Born in 1890 in Torquay, Agatha Mary Clarissa Miller- best known as Agatha Christie- was an English writer acclaimed to be one of the greatest authors of her time, and remains the best-selling novelist today with roughly 2 billion copies of her novels sold, behind only Shakespeare and the Bible.
Throughout her career, she published 66 detective novels and 14 short story collections, as well as the world’s longest running play, The Mousetrap. Notable works include And Then There None (1939), Murder on the Orient Express (1934), The Murder of Roger Ackroyd, as well as those revolving around her fictional detectives, Hercule Poirot and Miss Marple.
Home-schooled largely by her American father, Agatha was forbidden to read until she was eight, but nonetheless taught herself to read by the age of five and entertained herself with long hours spent flipping through works by Edith Nesbit and Louisa M Alcott. By the time she was eighteen, she was writing short stories and managed to get some published-though in a much revised form-and only started writing detective novels during WWI.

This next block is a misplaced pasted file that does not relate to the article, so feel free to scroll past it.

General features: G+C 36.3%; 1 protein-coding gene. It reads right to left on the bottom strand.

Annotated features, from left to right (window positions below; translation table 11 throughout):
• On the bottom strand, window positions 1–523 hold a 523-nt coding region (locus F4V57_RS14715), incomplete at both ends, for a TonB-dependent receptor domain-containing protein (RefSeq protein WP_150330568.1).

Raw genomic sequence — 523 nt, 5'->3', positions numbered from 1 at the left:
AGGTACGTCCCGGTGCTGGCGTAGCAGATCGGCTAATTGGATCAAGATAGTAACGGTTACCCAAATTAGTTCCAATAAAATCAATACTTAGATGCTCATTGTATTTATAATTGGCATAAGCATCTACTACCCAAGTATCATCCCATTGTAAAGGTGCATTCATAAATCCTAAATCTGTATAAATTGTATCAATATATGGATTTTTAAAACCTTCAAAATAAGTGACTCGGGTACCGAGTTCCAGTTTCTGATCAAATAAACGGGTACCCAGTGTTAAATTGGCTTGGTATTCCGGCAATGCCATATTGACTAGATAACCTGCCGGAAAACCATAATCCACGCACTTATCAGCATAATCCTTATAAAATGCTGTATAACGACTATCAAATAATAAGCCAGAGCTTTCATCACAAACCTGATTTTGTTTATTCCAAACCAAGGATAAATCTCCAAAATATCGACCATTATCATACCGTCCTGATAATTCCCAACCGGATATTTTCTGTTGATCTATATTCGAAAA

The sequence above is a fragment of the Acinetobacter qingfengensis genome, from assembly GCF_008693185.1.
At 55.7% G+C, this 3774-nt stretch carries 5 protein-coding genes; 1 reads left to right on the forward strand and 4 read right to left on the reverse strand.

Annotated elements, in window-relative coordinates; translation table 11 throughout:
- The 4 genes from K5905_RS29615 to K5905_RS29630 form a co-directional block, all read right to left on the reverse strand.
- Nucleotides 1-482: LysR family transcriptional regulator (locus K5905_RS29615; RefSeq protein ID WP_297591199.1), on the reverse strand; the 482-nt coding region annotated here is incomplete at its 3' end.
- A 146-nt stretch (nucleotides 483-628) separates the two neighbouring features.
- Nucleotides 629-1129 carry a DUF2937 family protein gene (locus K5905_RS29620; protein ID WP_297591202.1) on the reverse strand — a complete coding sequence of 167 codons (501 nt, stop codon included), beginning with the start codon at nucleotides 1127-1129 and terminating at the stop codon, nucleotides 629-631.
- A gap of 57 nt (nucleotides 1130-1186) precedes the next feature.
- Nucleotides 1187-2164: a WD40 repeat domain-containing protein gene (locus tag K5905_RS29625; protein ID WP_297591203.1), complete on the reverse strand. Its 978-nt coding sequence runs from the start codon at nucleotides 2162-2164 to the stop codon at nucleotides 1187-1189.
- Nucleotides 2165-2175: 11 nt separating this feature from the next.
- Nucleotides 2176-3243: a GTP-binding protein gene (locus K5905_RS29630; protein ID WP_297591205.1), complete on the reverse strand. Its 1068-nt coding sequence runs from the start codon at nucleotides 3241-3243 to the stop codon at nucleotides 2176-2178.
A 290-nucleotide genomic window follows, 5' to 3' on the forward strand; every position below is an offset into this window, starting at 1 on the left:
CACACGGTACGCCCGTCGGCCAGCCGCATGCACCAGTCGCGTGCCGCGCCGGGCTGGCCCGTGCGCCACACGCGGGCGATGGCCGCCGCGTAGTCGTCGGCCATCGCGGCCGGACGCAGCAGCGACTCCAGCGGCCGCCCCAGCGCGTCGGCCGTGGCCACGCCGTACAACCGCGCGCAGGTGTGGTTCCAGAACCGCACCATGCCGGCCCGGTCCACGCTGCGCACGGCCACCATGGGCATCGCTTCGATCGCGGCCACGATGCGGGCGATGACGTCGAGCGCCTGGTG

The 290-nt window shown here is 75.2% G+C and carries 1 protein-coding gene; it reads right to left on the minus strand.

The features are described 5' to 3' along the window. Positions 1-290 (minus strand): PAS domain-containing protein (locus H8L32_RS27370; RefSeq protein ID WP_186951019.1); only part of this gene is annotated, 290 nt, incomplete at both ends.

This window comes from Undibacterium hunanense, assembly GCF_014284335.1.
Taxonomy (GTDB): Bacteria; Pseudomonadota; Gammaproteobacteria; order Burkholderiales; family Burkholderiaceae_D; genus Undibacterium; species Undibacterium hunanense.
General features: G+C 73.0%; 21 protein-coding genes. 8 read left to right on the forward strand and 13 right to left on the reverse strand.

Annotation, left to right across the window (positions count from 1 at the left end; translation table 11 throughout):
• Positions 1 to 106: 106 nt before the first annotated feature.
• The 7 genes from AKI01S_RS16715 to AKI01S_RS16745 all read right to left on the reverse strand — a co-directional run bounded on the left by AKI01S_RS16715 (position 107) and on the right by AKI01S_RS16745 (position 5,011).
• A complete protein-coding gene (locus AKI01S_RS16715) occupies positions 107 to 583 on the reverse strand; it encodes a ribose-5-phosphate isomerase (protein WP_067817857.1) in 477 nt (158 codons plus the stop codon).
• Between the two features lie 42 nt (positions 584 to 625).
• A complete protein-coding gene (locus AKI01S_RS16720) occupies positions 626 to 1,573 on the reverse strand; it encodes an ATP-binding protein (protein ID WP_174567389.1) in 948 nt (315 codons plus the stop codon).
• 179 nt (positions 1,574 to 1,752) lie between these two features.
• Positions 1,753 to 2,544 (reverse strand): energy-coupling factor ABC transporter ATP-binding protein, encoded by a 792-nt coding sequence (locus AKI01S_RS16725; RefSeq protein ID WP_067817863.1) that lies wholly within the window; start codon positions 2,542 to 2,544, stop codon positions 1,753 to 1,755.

Agatha Christie’s Three Act Tragedy was what got me not only into her works, but also to seek out more thrillers which remains to be one of my favourite genres to this day. Written in 1934, Three Act Tragedy stars Hercule Poirot, and is about the murders of three different people, each believed to be poisoned, though no traces could be found in their respective glasses. Throughout the novel, Agatha Christie led me to believe that anyone could be the murderer, yet I was still surprised at the outcome, and marvelled at her ability to think of story after story like this.
Chen Yu Yang